McReynolds' primary theoretical contribution to socialism came from his blending of a pacifist world-view with a commitment to re-distributive socialist economics. Politically, he was a staunch anti-authoritarian and collaborated with a diverse set of political formations on the democratic left. His widely read pamphlet, The Philosophy of Nonviolence, provides a unique window into the mind of a lifelong activist wrestling with the contradictions and pitfalls which plagued the political left in the 20th century. He concludes that "...there is no living, vital philosophy which does not have 'holes' in it." Consequently, he mapped out a pluralistic approach which is, on the one hand, socialist, yet is entirely engaged with thought systems as seemingly contradictory as Hindu philosophy. He concluded that a brand of pacifist-socialism is best suited for future socialist experiments since it offers the greatest opportunity to prefigure the kinds of democratic relations necessary to create a functional and free society.[clarification needed]

In his political career, McReynolds ran for Congress from Lower Manhattan twice and for President twice. In 1958, he ran as a write-in SPA candidate and then in 1968 as a Peace and Freedom Party candidate for Congress in the 19th district pulling in 4.7% of the vote (3,969 votes).[20]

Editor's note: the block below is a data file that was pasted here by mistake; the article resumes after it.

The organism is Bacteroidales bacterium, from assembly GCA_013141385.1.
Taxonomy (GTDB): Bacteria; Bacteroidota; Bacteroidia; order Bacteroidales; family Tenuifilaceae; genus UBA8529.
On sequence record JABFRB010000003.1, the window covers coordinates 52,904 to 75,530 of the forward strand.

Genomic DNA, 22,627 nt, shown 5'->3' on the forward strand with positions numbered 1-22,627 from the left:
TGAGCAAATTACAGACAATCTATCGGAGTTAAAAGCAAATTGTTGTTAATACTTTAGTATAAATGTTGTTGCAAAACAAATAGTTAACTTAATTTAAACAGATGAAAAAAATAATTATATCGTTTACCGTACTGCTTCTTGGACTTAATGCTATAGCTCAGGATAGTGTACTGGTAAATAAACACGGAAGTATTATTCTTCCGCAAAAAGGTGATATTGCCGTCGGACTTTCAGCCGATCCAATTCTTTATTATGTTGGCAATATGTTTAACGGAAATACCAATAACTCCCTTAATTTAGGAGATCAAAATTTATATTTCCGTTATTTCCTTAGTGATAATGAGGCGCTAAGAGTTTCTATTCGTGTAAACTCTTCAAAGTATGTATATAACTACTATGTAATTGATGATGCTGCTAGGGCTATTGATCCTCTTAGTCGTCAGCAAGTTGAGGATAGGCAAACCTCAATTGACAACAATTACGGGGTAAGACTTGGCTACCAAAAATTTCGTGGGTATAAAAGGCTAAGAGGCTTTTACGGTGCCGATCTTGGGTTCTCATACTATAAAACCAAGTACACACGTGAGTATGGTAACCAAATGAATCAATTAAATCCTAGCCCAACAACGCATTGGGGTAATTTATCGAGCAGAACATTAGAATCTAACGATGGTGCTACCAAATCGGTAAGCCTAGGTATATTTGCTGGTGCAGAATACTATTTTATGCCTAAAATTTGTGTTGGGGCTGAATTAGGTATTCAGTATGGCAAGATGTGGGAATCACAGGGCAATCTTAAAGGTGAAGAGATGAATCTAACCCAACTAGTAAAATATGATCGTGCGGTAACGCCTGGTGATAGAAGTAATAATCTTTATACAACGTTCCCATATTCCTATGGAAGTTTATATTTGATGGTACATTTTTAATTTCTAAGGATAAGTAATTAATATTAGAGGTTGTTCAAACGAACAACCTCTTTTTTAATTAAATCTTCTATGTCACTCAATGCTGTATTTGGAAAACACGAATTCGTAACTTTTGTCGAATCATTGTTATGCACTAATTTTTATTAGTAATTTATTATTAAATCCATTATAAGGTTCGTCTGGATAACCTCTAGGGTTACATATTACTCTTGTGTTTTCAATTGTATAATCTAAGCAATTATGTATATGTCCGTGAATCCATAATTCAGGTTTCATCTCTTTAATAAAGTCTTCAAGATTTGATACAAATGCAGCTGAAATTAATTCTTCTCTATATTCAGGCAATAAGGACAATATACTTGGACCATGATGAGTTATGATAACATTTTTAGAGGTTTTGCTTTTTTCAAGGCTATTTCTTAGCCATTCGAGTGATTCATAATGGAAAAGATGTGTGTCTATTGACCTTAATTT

The Socialist Party attempted to unite behind Barry Commoner as a presidential candidate with the Citizens Party during the 1980 presidential election, but was unsuccessful. The party gave its presidential nomination to McReynolds and vice-presidential nomination to Diane Drufenbrock, the party's treasurer, in Milwaukee, Wisconsin. They were on the ballots in ten states and raised around $25,000 during the campaign. The purpose of his campaign was to increase the party's membership. He received more votes than Frank Zeidler, the party's presidential nominee in the 1976 presidential election, in every state except for Wisconsin which McReynolds stated was due to Zeidler's name recognition in the state.[11]

Palm Beach County's "butterfly ballot"